The Giants



  • Meet The Giants, HMV JCLP 10019, 1961

    Meet the Giants

    Side One

    1. My heart and I
    2. Perfidia
    3. You've got love
    4. Enchanted sea
    5. Last night
    6. Rock in China

    Side Two

    1. Dark lonely street
    2. Hogmanay
    3. A teenager in love
    4. Turkish delight
    5. Blue guitar
    6. Bull moose

    Seven Singles

  • Billy Forrest with The Giants: Dark lonely streets/ My heart and I, HMV SAB 379, 78 RPM, 1961
    Dark lonely streets was a #1 hit in SA


  • Al Bentley and The Giants: The twist/ Beat girl (instrumental), HMV SAB 382, 78 RPM, 1962


  • Sebastian and The Giants: Happy birthday Mr Twist/ Poco's twist, HMV SAB 405, 1962

    Original Company Sleeve

    "Brian Thomas, who was the bass player with the Giants, used to play with Mickie Most's band The Playboys. When they split up he asked me to join their band as the vocalist, as I had just returned from London, where I'd been singing in rock clubs around Soho. We made one recording Happy Birthday Mr. Twist for EMI, but it was written by one of the radio pro's from EMI and didn't really have a chance." (Derek Maas, Cornwall, Feb 2002)

    Compact Disc

  • The Heart And Soul Of Billy Forrest, GALLO CDREDD 654, 2001

    compact disc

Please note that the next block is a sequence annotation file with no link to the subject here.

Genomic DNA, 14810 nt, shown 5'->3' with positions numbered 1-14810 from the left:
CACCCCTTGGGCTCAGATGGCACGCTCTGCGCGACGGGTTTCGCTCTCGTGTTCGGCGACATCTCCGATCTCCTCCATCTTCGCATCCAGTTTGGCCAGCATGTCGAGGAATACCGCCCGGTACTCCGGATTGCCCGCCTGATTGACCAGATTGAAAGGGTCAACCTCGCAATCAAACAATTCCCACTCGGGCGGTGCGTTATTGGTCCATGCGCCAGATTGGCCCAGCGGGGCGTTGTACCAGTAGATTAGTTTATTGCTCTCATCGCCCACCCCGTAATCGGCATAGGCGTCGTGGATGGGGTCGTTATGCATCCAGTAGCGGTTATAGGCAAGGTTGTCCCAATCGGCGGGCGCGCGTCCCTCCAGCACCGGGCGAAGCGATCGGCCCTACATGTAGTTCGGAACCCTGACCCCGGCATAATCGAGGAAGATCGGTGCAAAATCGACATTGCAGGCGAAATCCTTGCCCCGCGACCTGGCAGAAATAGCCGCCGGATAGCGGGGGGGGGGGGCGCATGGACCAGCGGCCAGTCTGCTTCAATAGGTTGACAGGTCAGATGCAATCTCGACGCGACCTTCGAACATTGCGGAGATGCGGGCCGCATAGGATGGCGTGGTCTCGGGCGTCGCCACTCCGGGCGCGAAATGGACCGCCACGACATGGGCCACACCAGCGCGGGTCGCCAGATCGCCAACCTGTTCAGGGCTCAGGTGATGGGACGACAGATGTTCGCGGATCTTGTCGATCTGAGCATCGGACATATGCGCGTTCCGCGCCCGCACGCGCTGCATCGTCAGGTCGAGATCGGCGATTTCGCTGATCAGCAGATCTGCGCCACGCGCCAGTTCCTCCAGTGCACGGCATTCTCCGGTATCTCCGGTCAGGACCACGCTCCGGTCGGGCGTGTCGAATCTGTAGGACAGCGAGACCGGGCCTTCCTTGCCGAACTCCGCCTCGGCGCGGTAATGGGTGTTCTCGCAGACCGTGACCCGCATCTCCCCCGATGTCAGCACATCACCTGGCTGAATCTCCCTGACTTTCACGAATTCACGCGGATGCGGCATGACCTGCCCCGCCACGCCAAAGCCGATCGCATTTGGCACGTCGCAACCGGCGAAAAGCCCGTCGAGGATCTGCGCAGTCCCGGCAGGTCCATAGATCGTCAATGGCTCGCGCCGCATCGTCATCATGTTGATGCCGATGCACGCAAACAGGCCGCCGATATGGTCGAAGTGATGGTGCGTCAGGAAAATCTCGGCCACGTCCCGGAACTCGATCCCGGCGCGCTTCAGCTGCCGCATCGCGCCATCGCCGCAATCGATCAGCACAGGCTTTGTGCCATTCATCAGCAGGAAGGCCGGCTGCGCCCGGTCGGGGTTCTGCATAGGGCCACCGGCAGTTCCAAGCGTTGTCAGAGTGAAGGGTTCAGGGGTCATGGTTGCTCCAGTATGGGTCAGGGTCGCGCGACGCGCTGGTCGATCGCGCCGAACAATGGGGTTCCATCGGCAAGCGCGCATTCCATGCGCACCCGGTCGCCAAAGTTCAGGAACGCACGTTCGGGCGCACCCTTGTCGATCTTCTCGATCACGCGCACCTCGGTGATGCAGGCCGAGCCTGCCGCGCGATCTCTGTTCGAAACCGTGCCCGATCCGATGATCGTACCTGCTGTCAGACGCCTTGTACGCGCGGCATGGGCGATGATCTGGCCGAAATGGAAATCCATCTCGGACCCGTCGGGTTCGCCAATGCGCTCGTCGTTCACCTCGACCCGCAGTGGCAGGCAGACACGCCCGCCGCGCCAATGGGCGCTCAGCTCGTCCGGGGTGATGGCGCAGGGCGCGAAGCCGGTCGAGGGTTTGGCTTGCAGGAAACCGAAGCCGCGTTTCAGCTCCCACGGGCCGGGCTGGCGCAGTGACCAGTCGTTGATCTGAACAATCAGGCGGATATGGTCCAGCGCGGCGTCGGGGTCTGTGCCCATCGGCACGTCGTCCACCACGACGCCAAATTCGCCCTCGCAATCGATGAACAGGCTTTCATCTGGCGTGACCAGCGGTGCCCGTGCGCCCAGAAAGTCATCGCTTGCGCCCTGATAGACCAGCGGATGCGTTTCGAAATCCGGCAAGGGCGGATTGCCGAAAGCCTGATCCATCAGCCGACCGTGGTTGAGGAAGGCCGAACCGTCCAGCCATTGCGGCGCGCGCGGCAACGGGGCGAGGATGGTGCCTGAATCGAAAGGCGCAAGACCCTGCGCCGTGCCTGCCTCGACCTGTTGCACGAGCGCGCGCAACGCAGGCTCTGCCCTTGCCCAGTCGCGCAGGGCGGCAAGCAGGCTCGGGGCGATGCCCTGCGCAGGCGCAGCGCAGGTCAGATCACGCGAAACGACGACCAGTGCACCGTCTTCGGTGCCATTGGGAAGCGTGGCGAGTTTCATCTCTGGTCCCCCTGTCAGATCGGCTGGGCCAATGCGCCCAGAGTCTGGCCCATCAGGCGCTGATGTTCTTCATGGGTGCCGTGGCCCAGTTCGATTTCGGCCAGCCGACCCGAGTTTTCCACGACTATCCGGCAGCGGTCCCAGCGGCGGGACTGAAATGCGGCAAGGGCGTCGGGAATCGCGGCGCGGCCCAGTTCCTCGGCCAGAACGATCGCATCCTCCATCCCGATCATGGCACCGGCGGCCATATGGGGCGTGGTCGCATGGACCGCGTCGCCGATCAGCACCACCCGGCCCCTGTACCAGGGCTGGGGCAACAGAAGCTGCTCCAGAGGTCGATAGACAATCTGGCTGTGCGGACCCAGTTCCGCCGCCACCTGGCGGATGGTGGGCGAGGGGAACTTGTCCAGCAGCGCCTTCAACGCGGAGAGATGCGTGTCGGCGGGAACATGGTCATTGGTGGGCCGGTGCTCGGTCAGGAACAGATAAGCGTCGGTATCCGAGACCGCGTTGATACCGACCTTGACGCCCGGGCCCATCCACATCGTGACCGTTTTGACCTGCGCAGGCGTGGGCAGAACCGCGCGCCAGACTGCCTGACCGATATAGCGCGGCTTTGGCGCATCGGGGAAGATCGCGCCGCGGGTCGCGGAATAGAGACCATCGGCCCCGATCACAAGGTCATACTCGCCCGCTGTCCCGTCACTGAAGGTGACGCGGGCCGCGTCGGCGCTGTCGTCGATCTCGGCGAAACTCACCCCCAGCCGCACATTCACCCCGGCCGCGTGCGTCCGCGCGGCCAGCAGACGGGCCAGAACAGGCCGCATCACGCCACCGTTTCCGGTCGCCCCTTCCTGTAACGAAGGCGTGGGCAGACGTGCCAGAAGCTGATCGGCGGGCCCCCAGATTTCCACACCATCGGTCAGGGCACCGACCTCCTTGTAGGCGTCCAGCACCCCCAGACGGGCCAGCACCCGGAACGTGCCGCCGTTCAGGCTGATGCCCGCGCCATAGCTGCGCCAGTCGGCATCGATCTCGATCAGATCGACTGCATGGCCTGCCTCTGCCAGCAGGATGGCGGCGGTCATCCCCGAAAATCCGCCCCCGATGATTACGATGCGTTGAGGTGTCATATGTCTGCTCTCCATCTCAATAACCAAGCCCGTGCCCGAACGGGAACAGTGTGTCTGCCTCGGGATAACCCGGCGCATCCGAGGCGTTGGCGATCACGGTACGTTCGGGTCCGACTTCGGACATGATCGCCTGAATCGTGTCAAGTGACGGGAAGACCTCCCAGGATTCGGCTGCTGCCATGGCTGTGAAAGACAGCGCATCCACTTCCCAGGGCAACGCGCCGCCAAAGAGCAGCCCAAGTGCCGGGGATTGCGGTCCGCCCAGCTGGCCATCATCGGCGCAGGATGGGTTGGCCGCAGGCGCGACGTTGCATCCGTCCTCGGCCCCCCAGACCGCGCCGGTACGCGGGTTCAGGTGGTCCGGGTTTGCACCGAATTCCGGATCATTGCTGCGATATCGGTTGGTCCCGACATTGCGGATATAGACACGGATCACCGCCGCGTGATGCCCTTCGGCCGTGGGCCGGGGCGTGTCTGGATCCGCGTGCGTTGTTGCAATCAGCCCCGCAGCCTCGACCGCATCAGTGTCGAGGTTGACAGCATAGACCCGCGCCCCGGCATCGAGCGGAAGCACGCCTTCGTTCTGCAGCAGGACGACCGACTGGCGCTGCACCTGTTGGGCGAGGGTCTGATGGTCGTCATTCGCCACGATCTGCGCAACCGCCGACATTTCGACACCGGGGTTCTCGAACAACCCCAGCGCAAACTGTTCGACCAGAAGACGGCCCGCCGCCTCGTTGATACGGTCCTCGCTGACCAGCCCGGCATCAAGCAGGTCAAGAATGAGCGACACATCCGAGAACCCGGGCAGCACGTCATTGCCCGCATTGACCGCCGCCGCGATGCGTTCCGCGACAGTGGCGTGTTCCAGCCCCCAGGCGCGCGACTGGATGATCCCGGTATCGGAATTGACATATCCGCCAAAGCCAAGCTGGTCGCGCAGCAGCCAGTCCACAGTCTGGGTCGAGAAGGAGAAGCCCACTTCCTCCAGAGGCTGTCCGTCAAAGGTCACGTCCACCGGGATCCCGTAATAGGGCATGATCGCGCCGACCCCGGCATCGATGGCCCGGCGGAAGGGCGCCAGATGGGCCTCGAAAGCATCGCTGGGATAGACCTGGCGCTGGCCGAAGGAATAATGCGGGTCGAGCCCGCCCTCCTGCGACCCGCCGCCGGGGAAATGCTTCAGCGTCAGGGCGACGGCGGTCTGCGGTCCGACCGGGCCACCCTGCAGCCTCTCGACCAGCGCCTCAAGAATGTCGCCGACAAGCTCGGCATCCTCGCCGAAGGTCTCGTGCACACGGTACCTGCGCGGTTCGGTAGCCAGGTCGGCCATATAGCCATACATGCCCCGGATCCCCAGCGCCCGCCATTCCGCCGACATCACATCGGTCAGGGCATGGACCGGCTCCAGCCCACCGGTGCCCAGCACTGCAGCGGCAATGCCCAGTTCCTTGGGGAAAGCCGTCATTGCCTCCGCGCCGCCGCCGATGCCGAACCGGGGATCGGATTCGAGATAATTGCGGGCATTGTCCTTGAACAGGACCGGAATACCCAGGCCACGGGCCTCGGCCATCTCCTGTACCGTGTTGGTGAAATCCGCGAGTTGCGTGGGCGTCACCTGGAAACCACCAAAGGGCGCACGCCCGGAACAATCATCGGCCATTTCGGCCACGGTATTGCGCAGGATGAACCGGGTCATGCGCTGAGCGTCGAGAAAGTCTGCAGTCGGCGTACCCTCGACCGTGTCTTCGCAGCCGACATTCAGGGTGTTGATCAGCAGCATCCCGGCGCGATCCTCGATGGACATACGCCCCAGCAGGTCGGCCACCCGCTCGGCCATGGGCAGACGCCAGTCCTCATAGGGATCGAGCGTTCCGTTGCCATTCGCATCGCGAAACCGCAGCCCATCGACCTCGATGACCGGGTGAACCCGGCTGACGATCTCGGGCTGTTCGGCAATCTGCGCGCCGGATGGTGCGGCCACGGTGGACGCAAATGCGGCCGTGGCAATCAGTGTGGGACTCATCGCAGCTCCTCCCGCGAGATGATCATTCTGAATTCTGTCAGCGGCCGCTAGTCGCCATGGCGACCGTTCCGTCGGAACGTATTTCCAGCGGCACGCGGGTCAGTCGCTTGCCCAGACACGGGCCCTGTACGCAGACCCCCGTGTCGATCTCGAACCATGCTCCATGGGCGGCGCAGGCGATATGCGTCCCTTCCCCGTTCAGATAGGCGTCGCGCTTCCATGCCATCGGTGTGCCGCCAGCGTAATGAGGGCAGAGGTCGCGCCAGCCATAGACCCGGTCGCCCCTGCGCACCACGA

Track: Dark lonely street

    "My recording break came in 1960 ...via an old school buddy of mine, guitarist Archie van der Ploeg. ...Hehad put together a really good band, with ... people like Hank Squires, ... Angelo Avionitis, ... Eddie Burns ...and Van Goliath (real name Rudolph van Vuuren) who had played in all of my bands up till then (see DannyRivers). We were all over six feet tall, so we named ourselves 'The Giants' and ... recorded the album Meetthe Giants... The album did very well, but not long after, The Giants cut a cover version of Chubby Checker's smash hit The Twist and they used Al Bentley on lead vocal. The single went to number one and needless tosay, I was without a job, ..."
    ( The heart and soul of Billy Forrest, liner notes,
    pp7-8, 2001)


Tertius Louw, February 2002

South Africa's Rock Legends

South Africa's Rock Classics